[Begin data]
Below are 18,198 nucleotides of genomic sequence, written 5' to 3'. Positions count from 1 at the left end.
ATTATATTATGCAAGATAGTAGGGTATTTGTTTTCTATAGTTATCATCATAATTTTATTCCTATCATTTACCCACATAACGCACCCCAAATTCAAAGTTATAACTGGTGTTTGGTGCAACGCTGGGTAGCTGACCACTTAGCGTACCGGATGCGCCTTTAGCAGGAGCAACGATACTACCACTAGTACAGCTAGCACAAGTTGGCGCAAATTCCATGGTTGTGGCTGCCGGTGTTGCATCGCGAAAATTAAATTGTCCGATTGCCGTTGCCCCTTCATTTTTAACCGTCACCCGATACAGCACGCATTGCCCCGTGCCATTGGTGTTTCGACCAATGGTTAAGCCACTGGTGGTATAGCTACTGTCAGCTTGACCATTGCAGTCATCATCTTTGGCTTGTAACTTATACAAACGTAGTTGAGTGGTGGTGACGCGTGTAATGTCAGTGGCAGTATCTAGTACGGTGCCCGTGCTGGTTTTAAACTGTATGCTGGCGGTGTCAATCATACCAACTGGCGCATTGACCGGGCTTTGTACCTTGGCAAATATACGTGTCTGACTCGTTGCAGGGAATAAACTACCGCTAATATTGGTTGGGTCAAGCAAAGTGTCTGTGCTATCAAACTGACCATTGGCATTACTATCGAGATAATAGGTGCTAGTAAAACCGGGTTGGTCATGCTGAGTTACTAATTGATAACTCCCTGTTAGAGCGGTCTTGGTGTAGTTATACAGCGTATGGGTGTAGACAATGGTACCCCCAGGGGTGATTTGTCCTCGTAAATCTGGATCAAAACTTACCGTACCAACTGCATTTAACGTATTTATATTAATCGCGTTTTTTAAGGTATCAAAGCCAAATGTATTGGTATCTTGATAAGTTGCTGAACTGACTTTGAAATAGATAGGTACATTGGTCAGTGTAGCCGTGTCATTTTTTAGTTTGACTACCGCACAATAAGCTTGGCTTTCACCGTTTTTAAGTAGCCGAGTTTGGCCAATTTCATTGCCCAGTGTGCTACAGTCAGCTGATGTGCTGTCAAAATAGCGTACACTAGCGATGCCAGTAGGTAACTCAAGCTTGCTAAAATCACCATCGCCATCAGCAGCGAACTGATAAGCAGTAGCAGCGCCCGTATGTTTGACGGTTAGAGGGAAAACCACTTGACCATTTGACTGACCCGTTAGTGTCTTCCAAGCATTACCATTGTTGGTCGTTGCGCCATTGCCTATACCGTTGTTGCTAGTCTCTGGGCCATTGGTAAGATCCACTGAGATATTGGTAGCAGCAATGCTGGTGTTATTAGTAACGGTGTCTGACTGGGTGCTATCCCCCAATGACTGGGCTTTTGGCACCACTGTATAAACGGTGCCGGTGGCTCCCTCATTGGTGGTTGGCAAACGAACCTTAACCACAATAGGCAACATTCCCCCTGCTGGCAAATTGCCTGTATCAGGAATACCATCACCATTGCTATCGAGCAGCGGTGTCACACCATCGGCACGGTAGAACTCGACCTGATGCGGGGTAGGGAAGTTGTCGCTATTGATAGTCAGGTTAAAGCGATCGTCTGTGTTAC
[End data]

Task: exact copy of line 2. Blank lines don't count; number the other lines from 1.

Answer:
ATTATATTATGCAAGATAGTAGGGTATTTGTTTTCTATAGTTATCATCATAATTTTATTCCTATCATTTACCCACATAACGCACCCCAAATTCAAAGTTATAACTGGTGTTTGGTGCAACGCTGGGTAGCTGACCACTTAGCGTACCGGATGCGCCTTTAGCAGGAGCAACGATACTACCACTAGTACAGCTAGCACAAGTTGGCGCAAATTCCATGGTTGTGGCTGCCGGTGTTGCATCGCGAAAATTAAATTGTCCGATTGCCGTTGCCCCTTCATTTTTAACCGTCACCCGATACAGCACGCATTGCCCCGTGCCATTGGTGTTTCGACCAATGGTTAAGCCACTGGTGGTATAGCTACTGTCAGCTTGACCATTGCAGTCATCATCTTTGGCTTGTAACTTATACAAACGTAGTTGAGTGGTGGTGACGCGTGTAATGTCAGTGGCAGTATCTAGTACGGTGCCCGTGCTGGTTTTAAACTGTATGCTGGCGGTGTCAATCATACCAACTGGCGCATTGACCGGGCTTTGTACCTTGGCAAATATACGTGTCTGACTCGTTGCAGGGAATAAACTACCGCTAATATTGGTTGGGTCAAGCAAAGTGTCTGTGCTATCAAACTGACCATTGGCATTACTATCGAGATAATAGGTGCTAGTAAAACCGGGTTGGTCATGCTGAGTTACTAATTGATAACTCCCTGTTAGAGCGGTCTTGGTGTAGTTATACAGCGTATGGGTGTAGACAATGGTACCCCCAGGGGTGATTTGTCCTCGTAAATCTGGATCAAAACTTACCGTACCAACTGCATTTAACGTATTTATATTAATCGCGTTTTTTAAGGTATCAAAGCCAAATGTATTGGTATCTTGATAAGTTGCTGAACTGACTTTGAAATAGATAGGTACATTGGTCAGTGTAGCCGTGTCATTTTTTAGTTTGACTACCGCACAATAAGCTTGGCTTTCACCGTTTTTAAGTAGCCGAGTTTGGCCAATTTCATTGCCCAGTGTGCTACAGTCAGCTGATGTGCTGTCAAAATAGCGTACACTAGCGATGCCAGTAGGTAACTCAAGCTTGCTAAAATCACCATCGCCATCAGCAGCGAACTGATAAGCAGTAGCAGCGCCCGTATGTTTGACGGTTAGAGGGAAAACCACTTGACCATTTGACTGACCCGTTAGTGTCTTCCAAGCATTACCATTGTTGGTCGTTGCGCCATTGCCTATACCGTTGTTGCTAGTCTCTGGGCCATTGGTAAGATCCACTGAGATATTGGTAGCAGCAATGCTGGTGTTATTAGTAACGGTGTCTGACTGGGTGCTATCCCCCAATGACTGGGCTTTTGGCACCACTGTATAAACGGTGCCGGTGGCTCCCTCATTGGTGGTTGGCAAACGAACCTTAACCACAATAGGCAACATTCCCCCTGCTGGCAAATTGCCTGTATCAGGAATACCATCACCATTGCTATCGAGCAGCGGTGTCACACCATCGGCACGGTAGAACTCGACCTGATGCGGGGTAGGGAAGTTGTCGCTATTGATAGTCAGGTTAAAGCGATCGTCTGTGTTAC